Trump Is Overhauling ‘Arbitrary And Burdensome’ Environmental Regs To Fix US Infrastructure

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Tim Pearce Energy Reporter
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Lawmakers cheered President Donald Trump’s plans to substantively reform the National Environmental Protection Act (NEPA) for the first time in more than three decades.

The White House Council on Environmental Quality (CEQ) released an Advanced Notice of Proposed Rulemaking Tuesday, beginning an exploratory public comment process to get feedback before specific changes to the law are proposed. The Congressional Western Caucus (CWC), made up of 70 bipartisan members, welcomed the news in statements Wednesday.

“Issued in 1978 and amended in 1986, the executive’s NEPA regulations governing the law’s implementation have barely been touched since they were first put in place,” GOP Rep. Paul Gosar, the CWC chairman, said in a statement. “Given how much we have learned about how the law plays out in practice since then — and how impactful these regulations are — this fact borders on outrageous.”

Trump specifically targeted environmental laws in his infrastructure plan released Feb. 12. NEPA’s original statutes and others, such as the Endangered Species Act, have bogged down infrastructure projects for decades creating delays that can last as long as 7.5 years, according to the American Action Forum. (RELATED: Trump Proposes Sweeping Changes To Decades-Old Environmental Laws)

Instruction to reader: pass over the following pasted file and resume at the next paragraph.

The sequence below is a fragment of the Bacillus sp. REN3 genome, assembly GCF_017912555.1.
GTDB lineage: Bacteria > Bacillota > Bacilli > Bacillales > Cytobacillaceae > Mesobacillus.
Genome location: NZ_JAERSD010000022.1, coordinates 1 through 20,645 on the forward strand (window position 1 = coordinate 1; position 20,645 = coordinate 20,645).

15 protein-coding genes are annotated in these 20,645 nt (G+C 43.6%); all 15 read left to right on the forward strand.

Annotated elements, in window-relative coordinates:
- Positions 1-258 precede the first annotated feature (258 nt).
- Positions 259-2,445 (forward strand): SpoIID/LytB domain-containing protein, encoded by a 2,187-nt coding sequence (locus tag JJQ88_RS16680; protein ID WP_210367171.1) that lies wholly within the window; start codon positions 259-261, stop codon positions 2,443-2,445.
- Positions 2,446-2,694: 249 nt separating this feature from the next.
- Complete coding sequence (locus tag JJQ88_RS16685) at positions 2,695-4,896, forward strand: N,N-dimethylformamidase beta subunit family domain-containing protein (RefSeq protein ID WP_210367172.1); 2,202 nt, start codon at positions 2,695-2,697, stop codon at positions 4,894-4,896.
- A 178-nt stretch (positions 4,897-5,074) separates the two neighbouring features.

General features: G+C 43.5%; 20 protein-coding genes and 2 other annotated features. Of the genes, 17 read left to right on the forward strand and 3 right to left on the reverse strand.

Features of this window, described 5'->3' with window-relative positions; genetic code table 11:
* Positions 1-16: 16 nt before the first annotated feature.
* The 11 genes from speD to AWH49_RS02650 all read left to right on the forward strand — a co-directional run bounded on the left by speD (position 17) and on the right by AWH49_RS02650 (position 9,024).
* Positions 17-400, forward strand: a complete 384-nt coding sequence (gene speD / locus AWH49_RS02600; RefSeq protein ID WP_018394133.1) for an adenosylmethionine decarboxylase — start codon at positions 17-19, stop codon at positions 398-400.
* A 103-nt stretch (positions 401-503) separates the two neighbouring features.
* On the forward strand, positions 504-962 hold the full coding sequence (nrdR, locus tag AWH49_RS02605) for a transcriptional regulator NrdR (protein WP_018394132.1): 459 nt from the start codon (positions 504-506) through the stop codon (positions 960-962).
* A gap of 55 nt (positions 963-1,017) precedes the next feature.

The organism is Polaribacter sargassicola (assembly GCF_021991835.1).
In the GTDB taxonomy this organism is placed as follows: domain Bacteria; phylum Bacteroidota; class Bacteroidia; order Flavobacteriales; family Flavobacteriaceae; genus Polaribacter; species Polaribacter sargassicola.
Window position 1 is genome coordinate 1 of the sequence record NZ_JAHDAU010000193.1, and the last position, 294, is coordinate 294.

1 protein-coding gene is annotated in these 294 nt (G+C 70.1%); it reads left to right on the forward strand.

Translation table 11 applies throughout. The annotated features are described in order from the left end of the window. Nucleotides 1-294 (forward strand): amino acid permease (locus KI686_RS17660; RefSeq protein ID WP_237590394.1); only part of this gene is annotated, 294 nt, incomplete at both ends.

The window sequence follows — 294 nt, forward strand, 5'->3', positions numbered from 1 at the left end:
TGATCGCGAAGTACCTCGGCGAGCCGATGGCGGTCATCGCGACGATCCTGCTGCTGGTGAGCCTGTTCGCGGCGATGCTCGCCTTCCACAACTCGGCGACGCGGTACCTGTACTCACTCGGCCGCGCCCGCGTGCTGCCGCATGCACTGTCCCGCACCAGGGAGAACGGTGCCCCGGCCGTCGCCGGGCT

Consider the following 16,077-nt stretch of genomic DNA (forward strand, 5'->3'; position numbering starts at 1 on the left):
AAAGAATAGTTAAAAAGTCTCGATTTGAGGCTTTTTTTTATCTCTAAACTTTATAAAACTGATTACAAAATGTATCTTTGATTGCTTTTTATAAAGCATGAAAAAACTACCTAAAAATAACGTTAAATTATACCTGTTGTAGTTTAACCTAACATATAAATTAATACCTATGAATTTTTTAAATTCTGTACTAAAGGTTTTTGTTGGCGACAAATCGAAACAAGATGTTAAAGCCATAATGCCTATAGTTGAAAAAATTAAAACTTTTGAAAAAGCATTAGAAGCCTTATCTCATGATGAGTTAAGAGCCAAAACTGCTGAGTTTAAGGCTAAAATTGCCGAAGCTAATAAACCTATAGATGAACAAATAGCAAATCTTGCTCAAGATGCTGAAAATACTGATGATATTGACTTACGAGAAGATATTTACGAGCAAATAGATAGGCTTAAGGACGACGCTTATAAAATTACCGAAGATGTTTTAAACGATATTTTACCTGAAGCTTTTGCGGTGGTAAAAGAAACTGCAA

“NEPA’s arbitrary and burdensome mandates are slowing infrastructure progress in the United States while doing little to actually improve environmental outcomes,” GOP Rep. Rob Bishop, who chairs the House Natural Resources Committee, said in a statement. “I’m thankful CEQ and the Trump administration are serious about bringing our federal environmental review process into the 21st century.”

Environmentalists criticized the Trump administration’s move to reform one of the U.S.’s most comprehensive environmental laws, claiming the changes could undermine the environmental review process.

“[NEPA] is this nation’s environmental Magna Carta, ensuring that government decision makers consider the effects of their actions on the environment and giving the public a voice regarding federal projects that may profoundly affect their lives,” Defenders of Wildlife President and CEO Jamie Rappaport Clark said in a statement.

“With such a dismal track record of protecting our environment, and with such open interest in promoting the interests of developers and oil drillers, the Trump administration cannot be trusted when meddling with our nation’s bedrock environmental laws,” Clark added.

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